If he can stay healthy, the nearly 27-year-old (Sept. 23) has the potential for a 2019 repeat on a team that lacks receiver talent but that feels like his ceiling. He’ll likely be drafted around the same time as Thielen in the later rounds or perhaps go undrafted in shallow leagues.

WR Terrace Marshall Jr.
(WR Rank – No. 88, 6.4 FPts/G)

Marshall likely won’t compete for the WR1 spot in Carolina as he hasn’t really gotten his feet wet in the NFL. Granted, he’s only played two seasons, but he only caught 28 passes for 490 yards and a touchdown in 13 games last year and has found the endzone just once in two years. However, one stat that makes him stand out is his 17.5 yards per reception, the sixth-most in the league.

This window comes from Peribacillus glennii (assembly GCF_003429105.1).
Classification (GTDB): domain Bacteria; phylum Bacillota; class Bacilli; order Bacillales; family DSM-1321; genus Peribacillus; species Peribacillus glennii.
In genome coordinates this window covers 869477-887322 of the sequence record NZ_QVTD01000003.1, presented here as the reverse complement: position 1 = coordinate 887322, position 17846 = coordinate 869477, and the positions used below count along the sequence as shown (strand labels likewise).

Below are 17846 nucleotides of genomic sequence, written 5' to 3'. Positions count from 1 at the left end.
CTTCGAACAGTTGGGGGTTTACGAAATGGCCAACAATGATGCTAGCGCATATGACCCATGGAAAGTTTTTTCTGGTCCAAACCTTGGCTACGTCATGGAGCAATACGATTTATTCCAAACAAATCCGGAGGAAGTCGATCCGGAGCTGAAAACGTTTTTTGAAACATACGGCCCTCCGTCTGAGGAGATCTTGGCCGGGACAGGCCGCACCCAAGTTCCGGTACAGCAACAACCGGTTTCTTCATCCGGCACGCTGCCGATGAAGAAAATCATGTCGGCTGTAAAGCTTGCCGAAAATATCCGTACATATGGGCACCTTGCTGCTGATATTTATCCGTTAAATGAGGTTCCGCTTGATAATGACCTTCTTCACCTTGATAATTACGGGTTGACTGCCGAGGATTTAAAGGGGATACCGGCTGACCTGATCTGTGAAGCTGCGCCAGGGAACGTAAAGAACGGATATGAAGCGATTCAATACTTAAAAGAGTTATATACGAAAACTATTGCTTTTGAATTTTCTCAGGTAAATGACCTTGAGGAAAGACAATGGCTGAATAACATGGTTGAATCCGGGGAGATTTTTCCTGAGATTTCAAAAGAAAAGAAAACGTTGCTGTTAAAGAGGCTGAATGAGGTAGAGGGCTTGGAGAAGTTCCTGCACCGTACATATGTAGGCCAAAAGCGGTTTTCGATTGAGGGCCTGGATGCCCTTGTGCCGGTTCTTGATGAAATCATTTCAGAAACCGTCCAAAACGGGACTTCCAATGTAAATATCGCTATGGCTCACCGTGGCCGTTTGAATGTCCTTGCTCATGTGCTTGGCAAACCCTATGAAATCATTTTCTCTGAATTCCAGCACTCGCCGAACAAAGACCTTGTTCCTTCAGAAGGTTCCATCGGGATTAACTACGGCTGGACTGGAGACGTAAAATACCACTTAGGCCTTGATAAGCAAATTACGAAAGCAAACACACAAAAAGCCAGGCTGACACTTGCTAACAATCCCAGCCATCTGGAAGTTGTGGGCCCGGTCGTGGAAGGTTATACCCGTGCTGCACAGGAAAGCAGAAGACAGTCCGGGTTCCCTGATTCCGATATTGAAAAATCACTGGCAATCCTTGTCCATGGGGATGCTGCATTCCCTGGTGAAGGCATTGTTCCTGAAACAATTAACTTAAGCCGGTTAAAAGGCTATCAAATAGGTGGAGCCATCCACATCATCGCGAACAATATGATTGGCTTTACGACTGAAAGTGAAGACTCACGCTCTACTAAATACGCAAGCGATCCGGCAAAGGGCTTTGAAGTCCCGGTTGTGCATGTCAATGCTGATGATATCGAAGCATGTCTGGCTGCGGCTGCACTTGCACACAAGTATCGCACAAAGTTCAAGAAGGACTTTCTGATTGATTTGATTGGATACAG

Based on his yards per reception, he averaged 2.75 points on each catch last season in PPR leagues. If Young somehow manages to target him just as often as Thielen and Chark, Marshall could be a dark horse breakout star but that seems unlikely given the circumstances, leaving Marshall as someone to keep an eye on as a waiver wire add once the season begins.

WR Jonathan Mingo

Ole Miss receiver Jonathan Mingo was one of, if not the most mentioned players in the 2023 NFL Draft given the underrated label. However, the Panthers recognized his talent by drafting him 39th overall.

Mingo recorded 51 receptions for 861 yards (16.9 yards per carry!) and five touchdowns in his final season as a Rebel. He is a big 6-foot-2 receiver who’s fast (4.46-second 40-yard dash) and gets open at all three levels. Mingo is an excellent deep threat as well, who’s capable of “mossing” defenders as you can see in this viral clip of a one-handed snag.